Mobile metrics company AdMob has uncovered some interesting stats regarding purchasing behavior for applications and connected devices. For instance, it surveyed iPhone, iPod Touch, Android and WebOS users and found that Android users like their free apps. And, only 16 percent of iPhone users plan on buying Apple Inc.’s iPad slate computer when it comes to market later this year.
To the first point, Apple and Android users each download around nine apps per month, but Apple customers are twice as likely to pay for those apps. In fact, 50 percent of iPhone users and 35 percent of iPod Touch owners buy at least one app a month. In contrast, only 21 percent of Android users are likely to purchase an app in any given month.
Even users of Palm Inc.’s fledgling WebOS (Palm Pre, Palm Pixi) are less stingy: 24 percent are likely to buy an app.
Meanwhile, unsurprisingly, it’s the game-happy iPod Touch users that consume the most apps — averaging around 12 per month. WebOS users download about 6 apps per month. Of course, the Apple App Store has thousands more apps on offer compared to Palm’s storefront, which might contribute to the difference in behavior.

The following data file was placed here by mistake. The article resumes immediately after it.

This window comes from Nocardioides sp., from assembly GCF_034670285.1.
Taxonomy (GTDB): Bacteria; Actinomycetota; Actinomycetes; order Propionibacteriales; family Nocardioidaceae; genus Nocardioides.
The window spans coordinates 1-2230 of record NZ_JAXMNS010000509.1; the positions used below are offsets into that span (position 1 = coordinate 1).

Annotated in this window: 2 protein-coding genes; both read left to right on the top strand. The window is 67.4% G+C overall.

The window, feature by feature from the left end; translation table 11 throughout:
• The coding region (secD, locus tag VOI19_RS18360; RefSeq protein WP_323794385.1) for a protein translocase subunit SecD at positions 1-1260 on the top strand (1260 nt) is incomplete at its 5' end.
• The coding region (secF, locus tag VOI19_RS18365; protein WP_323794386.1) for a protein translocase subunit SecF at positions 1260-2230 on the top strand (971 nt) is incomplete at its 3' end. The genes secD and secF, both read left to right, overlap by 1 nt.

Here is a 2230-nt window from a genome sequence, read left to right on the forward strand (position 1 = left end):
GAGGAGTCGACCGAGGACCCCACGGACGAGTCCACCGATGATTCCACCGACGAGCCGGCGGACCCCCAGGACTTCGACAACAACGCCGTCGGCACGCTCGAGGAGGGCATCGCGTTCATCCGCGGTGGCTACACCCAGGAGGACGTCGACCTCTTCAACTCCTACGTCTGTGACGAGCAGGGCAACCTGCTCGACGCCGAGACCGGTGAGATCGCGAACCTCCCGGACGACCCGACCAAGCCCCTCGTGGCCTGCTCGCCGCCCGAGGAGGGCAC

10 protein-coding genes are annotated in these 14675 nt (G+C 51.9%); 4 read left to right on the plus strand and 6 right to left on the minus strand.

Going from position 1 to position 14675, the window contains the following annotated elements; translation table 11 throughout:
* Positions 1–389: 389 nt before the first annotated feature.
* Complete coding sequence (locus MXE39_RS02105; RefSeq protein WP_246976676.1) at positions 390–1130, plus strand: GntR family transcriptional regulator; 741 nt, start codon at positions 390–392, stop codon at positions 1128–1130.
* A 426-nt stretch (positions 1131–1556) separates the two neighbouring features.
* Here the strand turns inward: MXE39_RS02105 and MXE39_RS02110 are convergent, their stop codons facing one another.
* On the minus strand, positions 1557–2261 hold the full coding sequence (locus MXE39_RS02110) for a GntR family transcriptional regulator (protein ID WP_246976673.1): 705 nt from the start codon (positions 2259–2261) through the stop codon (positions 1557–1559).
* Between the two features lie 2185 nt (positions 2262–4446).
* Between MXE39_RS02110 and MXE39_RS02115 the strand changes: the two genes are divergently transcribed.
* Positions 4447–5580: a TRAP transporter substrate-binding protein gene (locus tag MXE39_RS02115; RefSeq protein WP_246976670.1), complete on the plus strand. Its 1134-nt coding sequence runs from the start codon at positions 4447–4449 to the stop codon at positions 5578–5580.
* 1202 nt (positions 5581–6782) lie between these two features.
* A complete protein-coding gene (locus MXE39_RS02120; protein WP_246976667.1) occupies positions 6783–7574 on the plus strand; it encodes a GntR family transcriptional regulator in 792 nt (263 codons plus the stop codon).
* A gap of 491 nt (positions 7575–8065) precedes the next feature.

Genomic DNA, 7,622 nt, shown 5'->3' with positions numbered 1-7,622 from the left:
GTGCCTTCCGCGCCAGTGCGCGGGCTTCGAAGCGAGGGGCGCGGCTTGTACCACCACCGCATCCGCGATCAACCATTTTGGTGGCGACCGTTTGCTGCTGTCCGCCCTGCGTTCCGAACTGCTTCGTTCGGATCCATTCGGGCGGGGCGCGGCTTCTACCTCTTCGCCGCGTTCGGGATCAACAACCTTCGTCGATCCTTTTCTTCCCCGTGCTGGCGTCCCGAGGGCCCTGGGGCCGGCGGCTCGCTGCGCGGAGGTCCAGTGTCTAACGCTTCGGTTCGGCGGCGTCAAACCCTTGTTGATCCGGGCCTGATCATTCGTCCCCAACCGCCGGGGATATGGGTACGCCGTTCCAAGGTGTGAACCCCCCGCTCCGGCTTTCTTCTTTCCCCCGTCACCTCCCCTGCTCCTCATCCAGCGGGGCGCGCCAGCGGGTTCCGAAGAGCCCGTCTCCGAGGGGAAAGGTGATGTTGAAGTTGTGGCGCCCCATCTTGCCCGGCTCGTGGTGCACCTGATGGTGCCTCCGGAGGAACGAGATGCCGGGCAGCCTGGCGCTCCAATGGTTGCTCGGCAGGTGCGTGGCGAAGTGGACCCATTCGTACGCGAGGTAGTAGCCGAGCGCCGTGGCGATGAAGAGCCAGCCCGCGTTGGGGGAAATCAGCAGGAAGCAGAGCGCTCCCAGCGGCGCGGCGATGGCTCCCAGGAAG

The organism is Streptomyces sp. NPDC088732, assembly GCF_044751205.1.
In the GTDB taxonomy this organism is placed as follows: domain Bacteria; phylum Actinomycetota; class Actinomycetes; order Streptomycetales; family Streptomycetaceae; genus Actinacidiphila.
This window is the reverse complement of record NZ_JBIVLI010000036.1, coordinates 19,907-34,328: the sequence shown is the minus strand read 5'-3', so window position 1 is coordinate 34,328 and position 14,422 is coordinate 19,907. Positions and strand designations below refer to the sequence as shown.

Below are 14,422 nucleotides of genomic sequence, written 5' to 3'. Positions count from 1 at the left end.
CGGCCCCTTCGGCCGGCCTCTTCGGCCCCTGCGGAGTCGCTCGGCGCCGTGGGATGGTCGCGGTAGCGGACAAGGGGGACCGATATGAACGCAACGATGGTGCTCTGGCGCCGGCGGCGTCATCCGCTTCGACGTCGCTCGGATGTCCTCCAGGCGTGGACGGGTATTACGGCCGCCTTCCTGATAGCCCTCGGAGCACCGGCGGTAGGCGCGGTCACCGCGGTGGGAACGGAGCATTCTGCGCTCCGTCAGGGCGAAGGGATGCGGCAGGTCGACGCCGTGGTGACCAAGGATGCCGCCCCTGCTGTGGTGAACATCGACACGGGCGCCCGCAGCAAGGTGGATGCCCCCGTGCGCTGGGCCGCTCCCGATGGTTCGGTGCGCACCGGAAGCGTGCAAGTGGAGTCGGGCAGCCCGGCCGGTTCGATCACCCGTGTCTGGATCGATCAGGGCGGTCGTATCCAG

Meanwhile, it looks as though the iPad might not be as popular as suspected, but still popular enough to translate into major sales. In AdMob’s survey, a full 16 percent of iPhone owners said they would be buying an iPad in the next six months. That’s compared to 11 percent of webOS users, and 6 percent of Android users.
So what does that translate to in terms of sales? If one takes 16 percent of the iPhone’s 75 million units shipped globally, that works out to be 12 million. Of course, that’s not necessarily 75 million discrete users; upgrades and replacements should be taken into account of course. One user could have gotten three iPhones in the course of the last three years. But even so, add in the Palm users, Android aficionados and non-smartphone users who may be interested, and the total could signal a healthy start for the device.